Reports are just beginning to come in from the city of Beira in Mozambique, where Cyclone Idai made landfall on Thursday, but President Filipe Nyusi has described the damage as major and said the storm has destroyed hospitals, schools and other critical infrastructure.
Power is completely cut off in Beira and Dondo, and communication with the region has been severely hampered by the storm. Electricity provider EDM says some of its infrastructure is submerged.
Nyusi, speaking to reporters at a press briefing, said rescue and relief work was challenging because of access problems. There are unconfirmed reports of casualties, but no official statements from the government. The Provincial Hospital confirmed one fatality in Manica.
Idai made landfall near Beira, a city of a half million people, late Thursday into early Friday with sustained winds of 175 kilometers (109 miles) per hour and gusts of 213 km/h. The Instituto Nacional de Meteorología issued a high-level red alert for the storm for the provinces of Zambézia, Sofala and Inhambane, while Nyusi urged citizens to seek shelter and cooperate with authorities.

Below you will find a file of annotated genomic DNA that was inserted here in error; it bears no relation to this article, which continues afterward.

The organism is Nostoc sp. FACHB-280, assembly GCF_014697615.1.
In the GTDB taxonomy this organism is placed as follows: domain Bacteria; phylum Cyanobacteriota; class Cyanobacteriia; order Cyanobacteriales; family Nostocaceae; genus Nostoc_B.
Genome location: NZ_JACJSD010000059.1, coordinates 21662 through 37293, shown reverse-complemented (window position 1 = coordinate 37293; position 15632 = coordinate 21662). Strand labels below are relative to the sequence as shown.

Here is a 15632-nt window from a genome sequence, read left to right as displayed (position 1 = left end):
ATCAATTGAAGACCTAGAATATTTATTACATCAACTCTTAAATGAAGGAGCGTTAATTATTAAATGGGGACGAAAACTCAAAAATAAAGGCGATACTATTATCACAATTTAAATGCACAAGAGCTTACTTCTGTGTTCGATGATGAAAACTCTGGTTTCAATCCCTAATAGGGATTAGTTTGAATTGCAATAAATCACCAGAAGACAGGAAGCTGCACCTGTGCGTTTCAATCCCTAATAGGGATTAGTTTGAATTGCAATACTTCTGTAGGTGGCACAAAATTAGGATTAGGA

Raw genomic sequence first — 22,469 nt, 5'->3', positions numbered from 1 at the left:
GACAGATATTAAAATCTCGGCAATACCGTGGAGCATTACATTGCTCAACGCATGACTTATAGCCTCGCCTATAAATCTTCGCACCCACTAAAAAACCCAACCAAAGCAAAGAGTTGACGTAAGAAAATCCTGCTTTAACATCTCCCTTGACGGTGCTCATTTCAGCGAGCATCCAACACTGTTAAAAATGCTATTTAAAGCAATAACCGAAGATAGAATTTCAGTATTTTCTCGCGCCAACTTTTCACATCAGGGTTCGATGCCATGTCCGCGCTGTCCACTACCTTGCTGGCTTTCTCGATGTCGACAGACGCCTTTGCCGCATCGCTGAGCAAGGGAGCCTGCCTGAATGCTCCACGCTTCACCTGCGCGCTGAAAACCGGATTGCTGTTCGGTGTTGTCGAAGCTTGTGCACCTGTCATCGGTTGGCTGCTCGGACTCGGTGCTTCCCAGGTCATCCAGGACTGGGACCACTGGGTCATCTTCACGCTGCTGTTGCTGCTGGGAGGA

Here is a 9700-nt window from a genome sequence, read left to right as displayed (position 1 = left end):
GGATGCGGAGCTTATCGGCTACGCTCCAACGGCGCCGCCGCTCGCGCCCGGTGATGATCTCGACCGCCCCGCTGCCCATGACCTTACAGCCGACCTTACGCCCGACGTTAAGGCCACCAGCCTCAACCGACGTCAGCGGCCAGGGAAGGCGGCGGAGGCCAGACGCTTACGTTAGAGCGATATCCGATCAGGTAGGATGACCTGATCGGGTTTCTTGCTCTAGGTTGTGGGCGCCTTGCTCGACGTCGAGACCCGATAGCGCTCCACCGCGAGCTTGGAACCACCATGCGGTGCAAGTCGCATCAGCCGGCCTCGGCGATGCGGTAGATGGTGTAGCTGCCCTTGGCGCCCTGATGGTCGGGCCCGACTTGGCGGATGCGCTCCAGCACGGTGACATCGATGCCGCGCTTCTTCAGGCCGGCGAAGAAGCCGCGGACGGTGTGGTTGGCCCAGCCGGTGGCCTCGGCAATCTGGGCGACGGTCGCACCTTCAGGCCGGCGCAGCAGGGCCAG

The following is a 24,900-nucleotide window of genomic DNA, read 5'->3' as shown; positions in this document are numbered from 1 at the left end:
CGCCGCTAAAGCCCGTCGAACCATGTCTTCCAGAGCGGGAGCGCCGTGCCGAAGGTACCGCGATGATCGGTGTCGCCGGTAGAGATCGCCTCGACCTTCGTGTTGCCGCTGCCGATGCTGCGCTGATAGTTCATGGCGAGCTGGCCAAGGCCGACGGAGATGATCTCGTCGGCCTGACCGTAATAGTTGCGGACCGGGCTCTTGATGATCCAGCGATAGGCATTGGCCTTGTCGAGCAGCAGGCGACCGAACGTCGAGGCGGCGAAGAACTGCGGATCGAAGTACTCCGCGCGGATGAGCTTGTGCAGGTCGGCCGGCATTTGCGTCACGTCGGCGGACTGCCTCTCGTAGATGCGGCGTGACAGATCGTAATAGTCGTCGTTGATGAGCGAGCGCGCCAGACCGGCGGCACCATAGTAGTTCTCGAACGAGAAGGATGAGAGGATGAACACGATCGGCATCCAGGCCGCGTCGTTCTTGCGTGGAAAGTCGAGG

Early reports of damage from O Pais and other local media outlets included downed trees, impassable streets and damaged buildings. Part of the new Munhava municipal stadium had collapsed, while high winds took off roofs in residential areas.
The storm appeared to intensify slightly just before landfall, and was likely to deliver a significant storm surge, the next blow to a region that saw 66 fatalities in Mozambique and 56 in Malawi from system-related flooding since early March.
Earlier damage also left much of the region inaccessible, which hampers relief efforts. There are 1,583 kilometers of road in five provinces of central and northern Mozambique that are damaged, including Sofala where Beira is located. Also destroyed are 11 bridges and related infrastructure.
The president of the Seventh Day Adventist Global Church, Pastor Ted Wilson, said the Mozambique Adventist University in Beira already sustained structural damage in those earlier rounds of storms.
Idai was forecast to bring heavy rains well inland, and is likely to inundate some areas already affected by the fatal floods before crossing into Zimbabwe. INAM maintained a yellow-alert warning on Friday afternoon for Zambézia, Tete, Manica Sofala and Inhambane because of heavy rains and continued winds gusting up to 70 km/h.
Moderate to severe flooding is expected in the Zambezi River Basin, where authorities have urged affected communities to seek higher ground.
Image: CARE/Marc Nosbach